My Yearly Breathing Bonanza

Hello my name is Emily and I’m 9 years old.

I come here to help the researchers  with their projects by letting them experiment with my breathing. This is my fourth time here. Sometimes I think I’m going to be bored, but when I get here there is always something to do! I’ve started to learn what traces (squiggly lines on the computer) mean.

The researchers test my  breathing by using: Emilysticky stickers, masks and cubicles (I’m sitting in one in the picture). Every year they change subjects but the thing that stays the same is breathing.

It’s all for a good cause because it helps people who have problems with their  breathing.

Every Breath I Take

My Louisename is Louise Taylor and I’m 7 years old. I have been here 4 times in the last 4 years. We are here to help people with asthma. We put sticky plasters on our chest and once a breathing mask. A computer measures our breathing by showing lots of wiggly lines. It’s fun but sometimes a bit scary at the start, but it’s worth it because we help other children.

Some very wrong “science”

We are always pleased when things about breathing get into the media – we sometimes feel like nobody cares about the lungs so it’s nice when our area of research gets some attention!  Last week, though, Stylist magazine had a feature about ‘the importance of breathing properly’, which was so full of incorrect information that we thought it would be worth blogging about.  We can’t go through every bit that was wrong – we’d go on for ages – but here are three parts that were a long way off the mark:

  • “An estimated 80% of us who don’t breathe the way we should”.  Well, the human race seems to have survived quite a long time despite being so awful at something that we need to do right to stay alive.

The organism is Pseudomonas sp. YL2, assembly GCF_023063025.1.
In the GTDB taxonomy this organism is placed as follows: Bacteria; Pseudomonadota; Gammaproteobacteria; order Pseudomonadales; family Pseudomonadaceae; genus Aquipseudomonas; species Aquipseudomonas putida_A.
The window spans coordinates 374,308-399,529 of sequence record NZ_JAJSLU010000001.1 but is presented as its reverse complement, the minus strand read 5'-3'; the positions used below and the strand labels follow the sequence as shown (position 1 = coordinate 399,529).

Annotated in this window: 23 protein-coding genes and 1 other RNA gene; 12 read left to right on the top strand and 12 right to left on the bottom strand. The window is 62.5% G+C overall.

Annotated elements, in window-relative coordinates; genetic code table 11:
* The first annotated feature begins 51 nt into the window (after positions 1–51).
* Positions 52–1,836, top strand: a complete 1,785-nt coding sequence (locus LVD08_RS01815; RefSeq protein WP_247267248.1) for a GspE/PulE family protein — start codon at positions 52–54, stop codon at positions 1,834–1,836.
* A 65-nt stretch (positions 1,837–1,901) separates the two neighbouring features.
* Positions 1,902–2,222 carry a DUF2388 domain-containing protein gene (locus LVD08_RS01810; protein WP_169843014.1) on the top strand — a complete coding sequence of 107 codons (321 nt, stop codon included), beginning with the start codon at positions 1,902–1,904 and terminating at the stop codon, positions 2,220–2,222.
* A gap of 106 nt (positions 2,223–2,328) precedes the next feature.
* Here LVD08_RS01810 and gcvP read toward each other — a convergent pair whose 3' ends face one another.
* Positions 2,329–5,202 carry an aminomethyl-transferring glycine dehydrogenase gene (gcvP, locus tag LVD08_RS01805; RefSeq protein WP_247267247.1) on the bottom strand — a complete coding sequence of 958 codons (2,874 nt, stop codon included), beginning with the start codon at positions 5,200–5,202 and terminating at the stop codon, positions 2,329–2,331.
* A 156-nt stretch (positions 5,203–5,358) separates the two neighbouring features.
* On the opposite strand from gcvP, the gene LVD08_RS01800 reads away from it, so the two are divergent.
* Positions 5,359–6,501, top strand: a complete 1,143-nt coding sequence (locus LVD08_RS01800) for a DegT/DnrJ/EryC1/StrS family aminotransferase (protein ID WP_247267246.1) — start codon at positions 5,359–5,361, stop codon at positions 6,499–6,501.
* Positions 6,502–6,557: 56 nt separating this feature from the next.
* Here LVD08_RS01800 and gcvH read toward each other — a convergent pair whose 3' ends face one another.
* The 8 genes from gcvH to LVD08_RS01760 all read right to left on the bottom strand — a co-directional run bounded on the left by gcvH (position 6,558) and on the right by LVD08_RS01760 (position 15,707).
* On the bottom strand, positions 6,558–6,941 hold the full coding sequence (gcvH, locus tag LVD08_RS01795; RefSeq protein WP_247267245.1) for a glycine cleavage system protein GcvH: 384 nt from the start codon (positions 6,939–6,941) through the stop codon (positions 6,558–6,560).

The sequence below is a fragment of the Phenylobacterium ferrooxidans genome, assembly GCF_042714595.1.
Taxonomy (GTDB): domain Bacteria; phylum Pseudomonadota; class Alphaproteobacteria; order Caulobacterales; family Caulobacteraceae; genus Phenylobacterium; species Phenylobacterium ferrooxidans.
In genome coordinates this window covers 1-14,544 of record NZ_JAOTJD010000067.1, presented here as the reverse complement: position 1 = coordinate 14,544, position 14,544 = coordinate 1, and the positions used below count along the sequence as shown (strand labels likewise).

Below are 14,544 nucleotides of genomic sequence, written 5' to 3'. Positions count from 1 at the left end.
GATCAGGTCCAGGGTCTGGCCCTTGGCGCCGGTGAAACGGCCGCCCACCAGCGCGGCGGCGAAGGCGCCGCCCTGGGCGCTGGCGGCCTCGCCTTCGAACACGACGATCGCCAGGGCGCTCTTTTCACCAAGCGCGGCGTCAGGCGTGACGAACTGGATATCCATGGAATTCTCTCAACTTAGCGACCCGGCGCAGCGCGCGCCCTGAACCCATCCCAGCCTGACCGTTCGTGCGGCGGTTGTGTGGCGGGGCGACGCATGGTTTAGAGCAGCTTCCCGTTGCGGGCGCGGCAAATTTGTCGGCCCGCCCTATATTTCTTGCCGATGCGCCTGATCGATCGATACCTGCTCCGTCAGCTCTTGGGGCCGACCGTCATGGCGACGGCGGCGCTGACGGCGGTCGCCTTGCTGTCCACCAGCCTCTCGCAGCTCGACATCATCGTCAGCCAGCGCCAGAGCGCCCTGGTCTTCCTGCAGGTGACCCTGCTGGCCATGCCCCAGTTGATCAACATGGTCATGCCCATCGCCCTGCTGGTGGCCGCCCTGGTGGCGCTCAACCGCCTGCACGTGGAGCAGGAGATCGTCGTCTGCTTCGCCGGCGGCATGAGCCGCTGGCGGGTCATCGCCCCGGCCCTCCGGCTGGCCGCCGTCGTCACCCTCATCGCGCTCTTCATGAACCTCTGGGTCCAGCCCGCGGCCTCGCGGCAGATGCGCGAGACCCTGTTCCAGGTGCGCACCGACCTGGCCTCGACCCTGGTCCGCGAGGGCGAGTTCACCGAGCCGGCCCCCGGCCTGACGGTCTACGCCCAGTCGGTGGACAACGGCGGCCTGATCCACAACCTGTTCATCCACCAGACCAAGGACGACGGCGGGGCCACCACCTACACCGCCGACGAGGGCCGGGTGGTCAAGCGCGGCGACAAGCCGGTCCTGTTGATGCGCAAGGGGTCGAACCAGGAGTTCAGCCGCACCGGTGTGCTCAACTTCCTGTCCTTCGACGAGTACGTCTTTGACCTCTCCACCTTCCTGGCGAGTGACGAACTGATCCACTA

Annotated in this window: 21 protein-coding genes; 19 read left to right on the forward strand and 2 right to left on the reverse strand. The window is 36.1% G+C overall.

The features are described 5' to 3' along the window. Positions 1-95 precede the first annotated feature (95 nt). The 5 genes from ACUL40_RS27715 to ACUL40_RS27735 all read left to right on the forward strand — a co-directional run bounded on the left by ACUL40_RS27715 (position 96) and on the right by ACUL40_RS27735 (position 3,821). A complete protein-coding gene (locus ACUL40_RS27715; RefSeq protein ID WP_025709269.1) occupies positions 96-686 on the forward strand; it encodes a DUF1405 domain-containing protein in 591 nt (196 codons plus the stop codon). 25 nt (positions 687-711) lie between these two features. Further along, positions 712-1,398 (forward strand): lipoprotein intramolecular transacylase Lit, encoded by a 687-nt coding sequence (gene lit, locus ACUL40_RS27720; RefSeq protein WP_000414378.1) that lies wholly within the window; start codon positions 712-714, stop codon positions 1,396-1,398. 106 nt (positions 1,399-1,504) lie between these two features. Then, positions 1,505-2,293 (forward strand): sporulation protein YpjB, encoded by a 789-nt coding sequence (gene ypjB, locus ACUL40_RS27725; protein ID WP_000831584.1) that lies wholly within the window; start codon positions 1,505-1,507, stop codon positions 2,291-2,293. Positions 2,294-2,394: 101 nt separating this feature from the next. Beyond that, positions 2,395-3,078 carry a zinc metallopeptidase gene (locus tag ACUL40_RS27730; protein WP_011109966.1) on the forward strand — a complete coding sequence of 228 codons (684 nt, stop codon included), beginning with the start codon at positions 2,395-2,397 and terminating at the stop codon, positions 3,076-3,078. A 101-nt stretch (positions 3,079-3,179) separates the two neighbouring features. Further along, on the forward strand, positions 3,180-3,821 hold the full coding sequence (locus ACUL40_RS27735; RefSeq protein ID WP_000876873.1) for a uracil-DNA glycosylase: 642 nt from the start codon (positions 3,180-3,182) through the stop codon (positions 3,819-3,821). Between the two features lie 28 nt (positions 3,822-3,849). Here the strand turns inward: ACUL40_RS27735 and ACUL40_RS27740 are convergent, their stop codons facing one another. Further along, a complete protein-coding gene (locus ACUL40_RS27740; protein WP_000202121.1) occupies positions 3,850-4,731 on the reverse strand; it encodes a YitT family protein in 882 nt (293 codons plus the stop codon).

• “Breathing through the nose releases nitric oxide, which widens blood vessels”.  True, there is some of this gas in your nose, but in such tiny concentrations (a few millionths of one percent) that it couldn’t possibly have any influence on your blood vessels.  Also, widening blood vessels in your lungs (which is where the nitric oxide would act if indeed it had any chance of doing so) is not generally a good thing unless you have particular diseases.Screen shot 2015-03-27 at 15.04.02
  • “Most people… do not inhale enough air in one go to fully oxygenate their system”.  This really is rubbish.  Your body has heaps of receptors and nerves whose job it is to check oxygen and carbon dioxide levels in the blood and to change your breathing pattern in tiny ways to make sure everything is kept exactly right.  There’s a whole part of your brain that’s responsible for making sure your breathing pattern matches your body’s requirements exactly.  It’s only when you are really sick that this can go wrong, and even then your body tries really hard to keep oxygen levels up (that’s why people with lung disease feel breathless, because their body’s trying so hard to get everything back to normal).

Bad science makes us cross, and can be dangerous.  Breathing too much, as many of the exercises in this article seem to encourage, can make you feel dizzy, have tingly hands, and sometimes actually faint, so it’s not at all helpful of the writers of this article to tell everyone to breathe deeper all the time.  Your body knows what it’s doing – leave it to its job and get on with your life!  Keep your eyes peeled for more bad science and tell us if you spot any…

We’re on Facebook!

King’s Muscle Lab now has a Facebook page!  Our Student Panel members told us that Facebook would be a great way of sharing our blog posts and reaching more people, so we have followed their advice.  We are there as “King’s Muscle Lab“.  It will also allow us to share more photos, respond to questions and comments more easily – not to mention our new weekly feature:  Friday’s Physiology Fact!  Please have a look at our page and follow us – we look forward to seeing you there.